Suppose database system inserts a row in table, will it use
write() system call of host file system to write that particular row to table?
What mysql_user wrote is probably true for all systems using files to store data as those just have to communicate with the filesystem used and it does not make sense to rewrite the "drivers" for all known filesystems just to manage them directly (and would collide with the OS drivers anyway).
But some DBMS allow the use of disks/partitions directly. It allows to skip one layer of indirection and buffering, to manage caches directly.., but loses the benefits of using files (simpler backup etc.).
It is often called raw partition
- MySQL InnoDB
- SQL Server
- Oracle used to support it but seems to be desupported - probably getting replaces by Oracle ASM which looks more like a dedicated filesystem, but in the end has similar benefits - being optimized for databases instead of universal files.
- raw devices deprecated in DB2, but it can use Linux block devices instead which is still quite low-level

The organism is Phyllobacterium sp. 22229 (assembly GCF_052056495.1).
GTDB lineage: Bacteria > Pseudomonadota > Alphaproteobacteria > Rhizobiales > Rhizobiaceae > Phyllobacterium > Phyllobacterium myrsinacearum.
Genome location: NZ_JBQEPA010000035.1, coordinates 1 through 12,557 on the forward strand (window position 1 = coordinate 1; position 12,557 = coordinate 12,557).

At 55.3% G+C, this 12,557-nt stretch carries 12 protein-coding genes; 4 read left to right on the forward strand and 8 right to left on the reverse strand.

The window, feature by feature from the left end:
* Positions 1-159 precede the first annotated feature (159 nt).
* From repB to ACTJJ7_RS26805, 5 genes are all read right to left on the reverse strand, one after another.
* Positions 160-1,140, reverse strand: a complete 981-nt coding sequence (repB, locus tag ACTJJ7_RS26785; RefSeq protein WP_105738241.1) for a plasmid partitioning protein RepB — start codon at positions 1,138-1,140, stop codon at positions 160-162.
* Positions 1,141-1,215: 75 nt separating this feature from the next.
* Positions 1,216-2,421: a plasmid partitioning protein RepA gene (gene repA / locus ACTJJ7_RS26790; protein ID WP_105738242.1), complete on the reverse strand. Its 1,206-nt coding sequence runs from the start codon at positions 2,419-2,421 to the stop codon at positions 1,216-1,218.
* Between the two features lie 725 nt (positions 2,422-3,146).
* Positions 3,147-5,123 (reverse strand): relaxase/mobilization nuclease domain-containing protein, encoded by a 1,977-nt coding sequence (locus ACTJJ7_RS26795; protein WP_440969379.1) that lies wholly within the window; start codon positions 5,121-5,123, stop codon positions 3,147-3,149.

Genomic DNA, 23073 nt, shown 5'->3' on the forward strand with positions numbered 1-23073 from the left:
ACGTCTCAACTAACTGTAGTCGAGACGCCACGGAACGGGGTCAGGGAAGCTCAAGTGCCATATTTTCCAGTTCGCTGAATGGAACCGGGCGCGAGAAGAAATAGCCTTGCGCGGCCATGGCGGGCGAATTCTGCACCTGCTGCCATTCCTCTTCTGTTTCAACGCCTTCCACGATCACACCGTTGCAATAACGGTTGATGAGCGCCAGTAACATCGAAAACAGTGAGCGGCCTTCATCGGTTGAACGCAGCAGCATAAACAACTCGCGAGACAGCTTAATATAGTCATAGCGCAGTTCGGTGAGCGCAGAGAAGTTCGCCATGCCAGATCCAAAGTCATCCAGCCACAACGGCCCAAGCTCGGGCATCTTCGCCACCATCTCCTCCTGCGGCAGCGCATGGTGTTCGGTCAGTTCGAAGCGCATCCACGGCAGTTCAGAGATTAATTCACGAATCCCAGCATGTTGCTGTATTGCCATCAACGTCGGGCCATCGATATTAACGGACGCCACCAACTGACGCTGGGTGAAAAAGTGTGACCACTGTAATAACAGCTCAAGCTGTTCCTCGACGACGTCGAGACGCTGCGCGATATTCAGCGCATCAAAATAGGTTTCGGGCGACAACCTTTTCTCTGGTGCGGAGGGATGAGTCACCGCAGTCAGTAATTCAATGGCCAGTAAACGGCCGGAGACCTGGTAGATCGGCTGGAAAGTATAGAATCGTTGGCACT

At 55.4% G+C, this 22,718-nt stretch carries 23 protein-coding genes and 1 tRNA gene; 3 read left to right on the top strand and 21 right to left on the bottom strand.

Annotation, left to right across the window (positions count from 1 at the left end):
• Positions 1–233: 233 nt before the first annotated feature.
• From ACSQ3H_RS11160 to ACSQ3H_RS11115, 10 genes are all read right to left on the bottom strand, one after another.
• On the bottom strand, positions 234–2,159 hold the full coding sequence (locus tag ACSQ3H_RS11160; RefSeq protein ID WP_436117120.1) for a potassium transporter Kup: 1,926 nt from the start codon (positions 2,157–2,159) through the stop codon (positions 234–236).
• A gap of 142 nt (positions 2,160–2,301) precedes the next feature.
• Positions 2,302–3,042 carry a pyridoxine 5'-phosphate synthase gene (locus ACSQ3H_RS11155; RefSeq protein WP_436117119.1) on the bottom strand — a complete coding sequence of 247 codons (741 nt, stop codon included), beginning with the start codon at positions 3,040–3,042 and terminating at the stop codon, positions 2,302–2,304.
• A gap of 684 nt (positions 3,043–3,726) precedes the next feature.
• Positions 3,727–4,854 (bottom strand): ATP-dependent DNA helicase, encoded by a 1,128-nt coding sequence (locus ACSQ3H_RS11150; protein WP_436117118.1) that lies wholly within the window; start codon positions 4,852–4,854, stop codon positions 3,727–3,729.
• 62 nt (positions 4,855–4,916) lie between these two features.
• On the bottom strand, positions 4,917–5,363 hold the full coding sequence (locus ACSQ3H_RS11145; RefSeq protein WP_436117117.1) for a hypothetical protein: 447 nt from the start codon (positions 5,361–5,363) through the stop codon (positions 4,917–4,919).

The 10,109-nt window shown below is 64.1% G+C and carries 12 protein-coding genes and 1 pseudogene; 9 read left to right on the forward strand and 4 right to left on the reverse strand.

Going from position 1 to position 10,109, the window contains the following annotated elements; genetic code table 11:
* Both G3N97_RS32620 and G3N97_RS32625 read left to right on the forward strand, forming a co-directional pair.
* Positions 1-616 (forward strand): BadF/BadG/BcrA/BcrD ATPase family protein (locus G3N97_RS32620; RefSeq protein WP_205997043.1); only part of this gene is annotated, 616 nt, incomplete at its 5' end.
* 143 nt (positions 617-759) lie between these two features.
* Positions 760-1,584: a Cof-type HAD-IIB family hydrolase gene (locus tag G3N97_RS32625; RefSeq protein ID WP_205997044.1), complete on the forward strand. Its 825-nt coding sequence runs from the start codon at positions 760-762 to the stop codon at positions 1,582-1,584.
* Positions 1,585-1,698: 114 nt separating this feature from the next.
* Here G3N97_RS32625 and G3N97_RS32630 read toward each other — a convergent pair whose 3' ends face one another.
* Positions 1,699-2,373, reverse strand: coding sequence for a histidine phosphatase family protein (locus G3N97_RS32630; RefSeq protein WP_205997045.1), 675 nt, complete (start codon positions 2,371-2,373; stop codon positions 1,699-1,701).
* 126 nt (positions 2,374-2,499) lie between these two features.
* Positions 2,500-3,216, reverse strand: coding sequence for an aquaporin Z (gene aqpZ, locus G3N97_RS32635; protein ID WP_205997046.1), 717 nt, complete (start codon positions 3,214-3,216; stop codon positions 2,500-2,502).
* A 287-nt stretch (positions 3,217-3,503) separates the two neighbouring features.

I agree with the other comments. But maybe the question is "Does MySQL always issue a write() when storing a row?" The answer is no. This is because of a lot of buffering and caching. And also because the
MEMORY Engine never touches disk.
InnoDB goes to a lot of pains to avoiding touching the disk. Things are held in the buffer_pool; blocks are written 'eventually'. To avoid loss of data, the 'log' is written after ever one (or a few) transaction. See the setting of
If you have replication turned on, the writing to the binlog may or may not happen immediately. See "group commit" and other things.
"Writing" and "Flushing" -- In some situations, MySQL will
write() many times without worrying about whether the OS actually hits the disk, but then uses
fsync() at critical times to make sure that things are actually flushed and/or are flushed in a specific order.